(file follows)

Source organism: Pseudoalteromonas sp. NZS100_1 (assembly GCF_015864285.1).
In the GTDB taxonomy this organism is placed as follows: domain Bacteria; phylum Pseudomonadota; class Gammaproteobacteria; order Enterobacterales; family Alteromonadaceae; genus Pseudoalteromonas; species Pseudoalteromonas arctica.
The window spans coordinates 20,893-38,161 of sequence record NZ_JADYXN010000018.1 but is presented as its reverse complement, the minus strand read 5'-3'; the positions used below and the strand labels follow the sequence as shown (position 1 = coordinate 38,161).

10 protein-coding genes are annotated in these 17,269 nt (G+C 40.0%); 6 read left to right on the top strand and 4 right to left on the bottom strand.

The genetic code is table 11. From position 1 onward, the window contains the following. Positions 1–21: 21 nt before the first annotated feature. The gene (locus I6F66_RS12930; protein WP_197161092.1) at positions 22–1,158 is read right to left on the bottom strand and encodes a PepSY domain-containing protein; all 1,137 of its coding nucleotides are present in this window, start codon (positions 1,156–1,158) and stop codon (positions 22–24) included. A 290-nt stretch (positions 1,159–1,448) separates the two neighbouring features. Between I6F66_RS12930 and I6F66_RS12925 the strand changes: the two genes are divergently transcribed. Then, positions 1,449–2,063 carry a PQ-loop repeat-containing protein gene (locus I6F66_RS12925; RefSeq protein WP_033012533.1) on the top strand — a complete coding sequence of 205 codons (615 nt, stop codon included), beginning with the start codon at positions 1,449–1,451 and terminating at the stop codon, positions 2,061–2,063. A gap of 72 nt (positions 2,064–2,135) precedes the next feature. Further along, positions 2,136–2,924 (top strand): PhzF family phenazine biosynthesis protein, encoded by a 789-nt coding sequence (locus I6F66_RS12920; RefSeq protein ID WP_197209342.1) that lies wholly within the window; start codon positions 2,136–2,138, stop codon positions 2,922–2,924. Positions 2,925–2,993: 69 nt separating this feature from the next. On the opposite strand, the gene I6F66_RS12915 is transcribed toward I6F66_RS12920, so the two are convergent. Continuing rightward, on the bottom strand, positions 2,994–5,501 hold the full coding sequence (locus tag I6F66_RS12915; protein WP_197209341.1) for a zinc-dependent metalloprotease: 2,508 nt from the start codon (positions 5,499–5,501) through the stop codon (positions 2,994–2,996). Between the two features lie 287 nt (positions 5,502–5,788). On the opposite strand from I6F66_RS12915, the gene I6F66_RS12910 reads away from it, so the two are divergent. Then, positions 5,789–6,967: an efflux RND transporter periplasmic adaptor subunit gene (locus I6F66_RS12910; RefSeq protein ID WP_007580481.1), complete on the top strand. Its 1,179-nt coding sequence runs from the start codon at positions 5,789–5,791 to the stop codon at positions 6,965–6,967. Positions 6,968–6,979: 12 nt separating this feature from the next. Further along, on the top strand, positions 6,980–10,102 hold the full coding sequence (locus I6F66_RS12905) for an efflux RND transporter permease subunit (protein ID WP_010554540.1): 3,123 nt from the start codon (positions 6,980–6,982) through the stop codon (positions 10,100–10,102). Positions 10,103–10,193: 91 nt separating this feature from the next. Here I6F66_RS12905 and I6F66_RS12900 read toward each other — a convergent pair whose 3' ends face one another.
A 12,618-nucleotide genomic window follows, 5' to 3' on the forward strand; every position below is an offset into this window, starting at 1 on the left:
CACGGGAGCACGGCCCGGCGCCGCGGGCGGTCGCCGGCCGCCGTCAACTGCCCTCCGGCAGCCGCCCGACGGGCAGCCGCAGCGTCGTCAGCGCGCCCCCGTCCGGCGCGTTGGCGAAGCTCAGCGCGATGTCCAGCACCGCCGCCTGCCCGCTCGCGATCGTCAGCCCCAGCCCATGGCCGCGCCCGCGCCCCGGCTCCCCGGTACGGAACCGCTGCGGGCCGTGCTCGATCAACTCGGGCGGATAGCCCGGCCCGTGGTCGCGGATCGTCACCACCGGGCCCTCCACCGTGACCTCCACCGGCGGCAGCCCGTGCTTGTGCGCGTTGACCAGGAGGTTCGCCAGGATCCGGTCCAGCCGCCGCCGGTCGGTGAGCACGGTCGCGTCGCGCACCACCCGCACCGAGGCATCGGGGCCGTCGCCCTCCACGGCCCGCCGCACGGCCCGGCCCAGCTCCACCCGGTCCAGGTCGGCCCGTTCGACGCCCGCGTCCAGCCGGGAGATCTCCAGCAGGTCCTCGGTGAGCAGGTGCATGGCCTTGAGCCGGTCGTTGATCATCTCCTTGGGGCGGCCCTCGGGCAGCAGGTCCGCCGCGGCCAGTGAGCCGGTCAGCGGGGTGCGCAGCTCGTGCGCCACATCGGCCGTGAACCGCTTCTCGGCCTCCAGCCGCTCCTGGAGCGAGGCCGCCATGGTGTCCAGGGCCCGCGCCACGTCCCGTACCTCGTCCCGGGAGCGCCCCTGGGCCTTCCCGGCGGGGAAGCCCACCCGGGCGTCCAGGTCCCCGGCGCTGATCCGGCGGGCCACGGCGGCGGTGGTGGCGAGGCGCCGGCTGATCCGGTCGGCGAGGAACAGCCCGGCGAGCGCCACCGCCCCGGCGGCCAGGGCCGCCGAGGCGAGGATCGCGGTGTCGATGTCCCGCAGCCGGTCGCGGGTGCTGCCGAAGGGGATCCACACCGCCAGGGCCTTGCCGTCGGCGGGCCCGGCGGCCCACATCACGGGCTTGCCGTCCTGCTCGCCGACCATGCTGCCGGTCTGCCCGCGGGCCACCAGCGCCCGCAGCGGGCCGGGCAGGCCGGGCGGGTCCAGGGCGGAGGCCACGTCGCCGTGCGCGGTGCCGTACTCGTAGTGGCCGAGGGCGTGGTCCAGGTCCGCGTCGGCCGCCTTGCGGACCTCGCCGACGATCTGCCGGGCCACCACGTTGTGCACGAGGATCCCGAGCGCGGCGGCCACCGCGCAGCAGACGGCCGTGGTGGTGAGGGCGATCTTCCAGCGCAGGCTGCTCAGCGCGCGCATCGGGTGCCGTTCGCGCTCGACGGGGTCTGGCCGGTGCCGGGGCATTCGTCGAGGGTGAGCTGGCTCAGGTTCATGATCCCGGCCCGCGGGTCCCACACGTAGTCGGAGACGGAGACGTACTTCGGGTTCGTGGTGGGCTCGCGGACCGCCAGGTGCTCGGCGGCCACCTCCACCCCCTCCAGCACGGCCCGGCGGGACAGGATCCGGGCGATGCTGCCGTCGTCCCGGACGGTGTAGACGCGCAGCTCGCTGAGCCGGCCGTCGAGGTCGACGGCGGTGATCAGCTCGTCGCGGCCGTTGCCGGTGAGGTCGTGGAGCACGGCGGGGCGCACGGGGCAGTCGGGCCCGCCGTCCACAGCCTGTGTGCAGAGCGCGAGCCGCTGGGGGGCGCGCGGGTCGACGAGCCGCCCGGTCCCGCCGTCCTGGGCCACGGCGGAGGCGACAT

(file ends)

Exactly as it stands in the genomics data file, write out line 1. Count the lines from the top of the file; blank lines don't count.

Source organism: Pseudoalteromonas sp. NZS100_1 (assembly GCF_015864285.1).